The library in the nineteenth century
The library of the Hamburg Kunsthalle was founded in 1863 and opened to the public in 1869. At that time, it functioned as a reference library for the painting gallery, the print cabinet and the sculpture collection. The stock consisted of general and specialist reference works, language dictionaries, bibliographies and handbooks. Indeed, that range is still available. The basis for the library was part of the private library of Georg Ernst Harzen (1790-1863), a Hamburg art dealer and collector.
In 1891 the reading room was opened in the old building of the museum, and as a result the library became accessible to the public. From the outset, the room was intended to cater both for the library, and the prints cabinet. The library took its lead from the work of the Museum. The aim was the creation of a specialist art library for north Germany. To that end, it began to acquire important reference works and monographs.
In 1889 the library obtained a collection of Ludwig Richter's work from the Richter-specialist Johann-Friedrich Hoff. With 134 volumes, it now possesses an almost complete collection of illustrated works by Ludwig Richter. In addition, they acquired art-historical journals. The historical collection includes 165 periodicals, nine from the eighteenth century, and has been increased through donations and legacies.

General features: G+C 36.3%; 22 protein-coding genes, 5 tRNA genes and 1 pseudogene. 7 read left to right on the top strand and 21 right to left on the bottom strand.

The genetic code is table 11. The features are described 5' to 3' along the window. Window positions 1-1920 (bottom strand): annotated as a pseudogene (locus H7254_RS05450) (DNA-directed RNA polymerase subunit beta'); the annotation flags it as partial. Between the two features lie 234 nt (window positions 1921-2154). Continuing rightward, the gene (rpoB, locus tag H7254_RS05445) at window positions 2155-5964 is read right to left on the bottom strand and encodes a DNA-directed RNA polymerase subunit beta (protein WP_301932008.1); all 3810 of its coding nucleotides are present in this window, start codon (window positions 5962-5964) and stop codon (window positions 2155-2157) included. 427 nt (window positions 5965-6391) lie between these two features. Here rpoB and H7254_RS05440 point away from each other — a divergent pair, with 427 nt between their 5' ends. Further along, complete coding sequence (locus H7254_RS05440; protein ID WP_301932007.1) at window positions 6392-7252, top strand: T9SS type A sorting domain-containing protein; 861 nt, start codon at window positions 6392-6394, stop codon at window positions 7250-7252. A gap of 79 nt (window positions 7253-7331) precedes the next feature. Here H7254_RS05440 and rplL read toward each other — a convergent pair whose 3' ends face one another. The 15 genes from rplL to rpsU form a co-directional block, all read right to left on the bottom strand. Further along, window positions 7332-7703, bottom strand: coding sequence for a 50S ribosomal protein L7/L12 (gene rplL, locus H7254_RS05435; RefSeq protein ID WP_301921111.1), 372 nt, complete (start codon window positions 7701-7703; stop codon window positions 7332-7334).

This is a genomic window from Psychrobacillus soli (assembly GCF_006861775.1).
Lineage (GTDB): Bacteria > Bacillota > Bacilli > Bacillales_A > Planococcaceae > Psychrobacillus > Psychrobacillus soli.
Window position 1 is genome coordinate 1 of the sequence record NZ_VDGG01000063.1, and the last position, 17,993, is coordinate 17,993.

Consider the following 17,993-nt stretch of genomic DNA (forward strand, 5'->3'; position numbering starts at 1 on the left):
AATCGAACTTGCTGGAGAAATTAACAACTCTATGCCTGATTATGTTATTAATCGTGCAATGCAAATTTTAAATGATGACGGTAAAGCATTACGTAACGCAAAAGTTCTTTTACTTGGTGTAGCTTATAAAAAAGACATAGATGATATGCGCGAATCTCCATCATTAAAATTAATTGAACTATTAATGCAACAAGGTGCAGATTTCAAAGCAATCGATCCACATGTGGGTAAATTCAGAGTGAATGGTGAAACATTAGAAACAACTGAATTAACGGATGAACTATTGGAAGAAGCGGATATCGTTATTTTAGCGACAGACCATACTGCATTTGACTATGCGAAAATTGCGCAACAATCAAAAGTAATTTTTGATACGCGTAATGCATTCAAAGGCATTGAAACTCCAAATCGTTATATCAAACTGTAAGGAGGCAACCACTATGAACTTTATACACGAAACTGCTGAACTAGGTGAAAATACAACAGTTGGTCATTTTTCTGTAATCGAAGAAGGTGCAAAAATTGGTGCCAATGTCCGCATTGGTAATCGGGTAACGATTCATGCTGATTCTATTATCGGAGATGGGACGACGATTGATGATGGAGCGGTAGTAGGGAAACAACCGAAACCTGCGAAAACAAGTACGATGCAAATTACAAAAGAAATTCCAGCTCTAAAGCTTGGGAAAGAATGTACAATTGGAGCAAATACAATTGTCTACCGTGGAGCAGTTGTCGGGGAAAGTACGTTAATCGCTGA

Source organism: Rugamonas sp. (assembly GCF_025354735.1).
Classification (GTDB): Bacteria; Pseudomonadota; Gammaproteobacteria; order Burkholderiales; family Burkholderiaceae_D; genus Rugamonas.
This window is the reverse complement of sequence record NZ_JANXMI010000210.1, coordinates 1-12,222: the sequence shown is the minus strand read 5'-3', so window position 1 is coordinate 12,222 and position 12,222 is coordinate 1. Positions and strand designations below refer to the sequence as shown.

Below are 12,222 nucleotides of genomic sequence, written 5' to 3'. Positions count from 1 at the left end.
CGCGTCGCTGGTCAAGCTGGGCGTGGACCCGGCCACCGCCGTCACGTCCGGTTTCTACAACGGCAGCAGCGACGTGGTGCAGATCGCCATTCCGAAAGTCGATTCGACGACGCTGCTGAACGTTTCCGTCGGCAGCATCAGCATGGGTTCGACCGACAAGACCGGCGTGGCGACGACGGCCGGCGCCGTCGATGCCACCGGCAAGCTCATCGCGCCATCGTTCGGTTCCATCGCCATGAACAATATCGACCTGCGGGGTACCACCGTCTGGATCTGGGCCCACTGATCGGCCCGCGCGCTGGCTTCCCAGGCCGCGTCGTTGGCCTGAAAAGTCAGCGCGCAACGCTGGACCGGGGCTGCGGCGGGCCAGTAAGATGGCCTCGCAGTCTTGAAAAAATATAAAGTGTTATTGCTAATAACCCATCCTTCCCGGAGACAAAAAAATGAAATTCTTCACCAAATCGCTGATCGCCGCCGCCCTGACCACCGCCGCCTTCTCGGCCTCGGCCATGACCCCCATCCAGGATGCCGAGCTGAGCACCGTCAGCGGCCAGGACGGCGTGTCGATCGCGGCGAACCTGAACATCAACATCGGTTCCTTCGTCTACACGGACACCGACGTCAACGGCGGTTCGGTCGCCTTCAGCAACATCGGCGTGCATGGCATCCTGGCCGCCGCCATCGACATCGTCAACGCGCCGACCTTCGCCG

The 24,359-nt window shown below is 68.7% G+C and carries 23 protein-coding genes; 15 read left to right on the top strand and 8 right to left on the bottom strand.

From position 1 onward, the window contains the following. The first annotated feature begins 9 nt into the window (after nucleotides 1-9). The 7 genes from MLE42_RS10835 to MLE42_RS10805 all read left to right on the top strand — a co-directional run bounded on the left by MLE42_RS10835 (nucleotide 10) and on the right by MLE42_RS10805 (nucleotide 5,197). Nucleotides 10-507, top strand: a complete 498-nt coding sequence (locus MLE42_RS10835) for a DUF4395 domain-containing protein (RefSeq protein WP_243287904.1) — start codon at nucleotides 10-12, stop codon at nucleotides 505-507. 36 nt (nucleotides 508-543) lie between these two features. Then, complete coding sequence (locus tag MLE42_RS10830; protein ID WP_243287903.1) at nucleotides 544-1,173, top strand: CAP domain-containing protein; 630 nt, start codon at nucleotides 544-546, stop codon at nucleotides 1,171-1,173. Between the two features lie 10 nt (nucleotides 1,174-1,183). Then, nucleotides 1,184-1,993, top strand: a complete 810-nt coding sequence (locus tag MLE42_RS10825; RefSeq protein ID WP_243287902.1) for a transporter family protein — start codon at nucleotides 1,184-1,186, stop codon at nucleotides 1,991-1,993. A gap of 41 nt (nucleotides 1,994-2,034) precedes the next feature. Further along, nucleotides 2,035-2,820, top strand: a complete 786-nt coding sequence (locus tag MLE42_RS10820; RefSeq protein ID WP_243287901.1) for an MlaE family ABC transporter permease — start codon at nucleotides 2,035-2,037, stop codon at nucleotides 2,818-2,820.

In 1895, 410 exhibition catalogues were donated to the library by Cipriano Francisco Gaedechens, an independent scholar of Hamburg, and contemporary of Harzen. To begin with, the library's acquisitions rate was between 200 and 300 volumes a year. In the early twentieth century, this number increased to 800-900 volumes.
The library in the twentieth century
In 1922, the reading room was moved to the new wing of the old building of the Kunsthalle. The furnishings, now preserved under the historic monuments scheme, were designed by Fritz Schumacher. During the transfer to the new wing, the library was completely reorganised.
In 1925, the library acquired the stock of the University Department of Art-History, together with the greater part of the library of August Kalkmanns, a classical scholar and friend of Aby Warburg. However, the stock of the Kunsthalle remains separate from that of the Department of Art-History, whose strength lies in architecture.
During the period of National Socialism, government funding was reduced to a minimum, so the library's stock grew mostly through donations. During World War II part of the stock was evacuated, but already in the Autumn of 1945 the library was moved back into the Kunsthalle. Part of the stock was, however, lost or damaged.
Since then the library has grown to more than 165 000 publications.